• I try to wash the fabric before beginning a project. . . there have been a couple of times I did not and I have had some rather unhappy surprises with colors bleeding and the whole texture of the fabric changing after I finished the project and then washed it. Love, love, love this new book of Jo Morton’s!

    —Celene on July 20, 2018
  • I wash all my fabrics when I first get them home before I store them. I hand quilt and the fabric is easier to quilt when washed. I also hope that my quilts will make it way into the future and I don’t want them ruined after they are made by washing them. The first thing I do after one is quilted is to gently wash the finished quilt. It sinks the stitches in and makes them look prettier.

    I don’t use pre-cuts much because if I add fabric to it they are usually washed. I do make up pre-cuts from my left overs. I love Jo’s little quilts and I love her use of color.

    —Phyllis K Menefee on July 20, 2018
  • I wash yardage but lately have been using mostly precuts, which of course can’t be washed. I love anything Jo makes so this book is a must have.

    —debby setlock on July 20, 2018
  • Always. Even precuts. I have seen quilts ruined by colors that ran and it is just not worth it. I would add to Jo’s tips above that I also use a color sheet at least once when pre-washing and if it picks up a lot of color, more than once.

    —cyndy on July 20, 2018
  • My favorite is the star quilt. It is just so appealing. Would love to win her new book. Thanks.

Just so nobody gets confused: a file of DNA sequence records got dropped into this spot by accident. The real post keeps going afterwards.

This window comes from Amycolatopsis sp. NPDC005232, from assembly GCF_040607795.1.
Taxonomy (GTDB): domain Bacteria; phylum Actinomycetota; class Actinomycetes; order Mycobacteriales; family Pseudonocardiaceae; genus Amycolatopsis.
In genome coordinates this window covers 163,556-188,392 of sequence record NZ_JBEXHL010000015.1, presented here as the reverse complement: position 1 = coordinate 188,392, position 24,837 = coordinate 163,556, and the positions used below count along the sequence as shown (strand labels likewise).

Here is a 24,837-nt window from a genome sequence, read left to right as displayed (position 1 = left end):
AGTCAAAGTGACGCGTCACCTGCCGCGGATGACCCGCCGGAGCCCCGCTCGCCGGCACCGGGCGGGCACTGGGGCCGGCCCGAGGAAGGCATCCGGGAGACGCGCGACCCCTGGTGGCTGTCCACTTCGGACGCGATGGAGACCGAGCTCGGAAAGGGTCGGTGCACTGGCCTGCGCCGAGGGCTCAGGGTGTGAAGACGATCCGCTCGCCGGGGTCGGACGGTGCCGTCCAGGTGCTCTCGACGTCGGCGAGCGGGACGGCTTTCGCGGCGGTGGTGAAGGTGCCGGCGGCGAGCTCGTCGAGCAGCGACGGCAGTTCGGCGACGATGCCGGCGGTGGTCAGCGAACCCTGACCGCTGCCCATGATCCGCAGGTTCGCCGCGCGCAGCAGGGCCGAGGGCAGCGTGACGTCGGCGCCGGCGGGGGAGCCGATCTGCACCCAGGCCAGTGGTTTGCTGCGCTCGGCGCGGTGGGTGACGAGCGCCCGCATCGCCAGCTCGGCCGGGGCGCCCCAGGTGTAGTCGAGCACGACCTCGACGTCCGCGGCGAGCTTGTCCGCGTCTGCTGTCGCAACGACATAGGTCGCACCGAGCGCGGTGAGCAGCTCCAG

—Ann West on July 20, 2018
  • I just realized I didn’t answer the question correctly – not enough coffee yet. I try to prewash my fabric but I am not always that good.

    —Ann West on July 20, 2018
  • Yes, definitely. For all the reasons Jo gives. Also, besides the chemicals used in making the fabric, just think of the bolts being exposed to who knows what during the warehousing and shipping. Yuck! I like to work with clean fabrics.

    —Glenna Denman on July 20, 2018
  • I alwyays pre wash just as Jo does. I will try the permanet press dryer cycle however. Happy to know I am in good company.

    —Diana Johnston on July 20, 2018
  • I prewash my fabric. I serge the edges so it does not ravel in the wash.

    —beth d. on July 20, 2018
  • I always prewash. Perhaps old school because fabrics these days are quality, but takes care of some shrinking and bleeding. As Jo said, be careful not to overdry.

    CARLA ELLIOTT on July 20, 2018
  • Yes, I always pre-wash my fabric. It’s a holdover from my garment-sewing days.

    —bookboxer on July 20, 2018
  • Yes I’m a washer. For many of the same reasons that Jo stated. I learned through experience that it tightens up the weave so when I’m sewing I don’t get the fraying on my pieces when handling them. I’m sensitive to the chemical smells in fabric off the bolt, I’m sometimes bothered by that smell in fabric stores. So I wash and iron and starch and I’m good to go.

    —Rita Nichols on July 20, 2018
  • I agree completely with Jo. That’s exactly what I do! In addition, before I prewash, I clip the corners of the fabric. It helps reduce the "strings" produced in the wash. Plus it helps me be sure that I’ve prewashed a fabric.

    —Marcia on July 20, 2018
  • I totally agree with Jo. I see many quilters who do not pre-wash any of their fabric. But I have always made it a practice to pre-wash mine. Reds especially tend to bleed even after washing. I don’t want to do all that work and have the quilt ruined by wandering dye. And I love Tic-Tac-Toe 🙂

    Jocelyn on July 20, 2018
  • When I took my first quilting class 25 years ago, the trend was to prewash your fabrics. I would cut a little corner off one end of the fabric and toss it into the washer/dryer. I knew when I pulled fabric for a project that if a corner was missing it had been washed. As the years progressed, I think the manufacturing process of fabric also progressed, especially with regard to bleeding, and I no longer prewash my fabrics. That being said, if it helps control the fraying or raveling of the fabric, I might have to return to prewashing.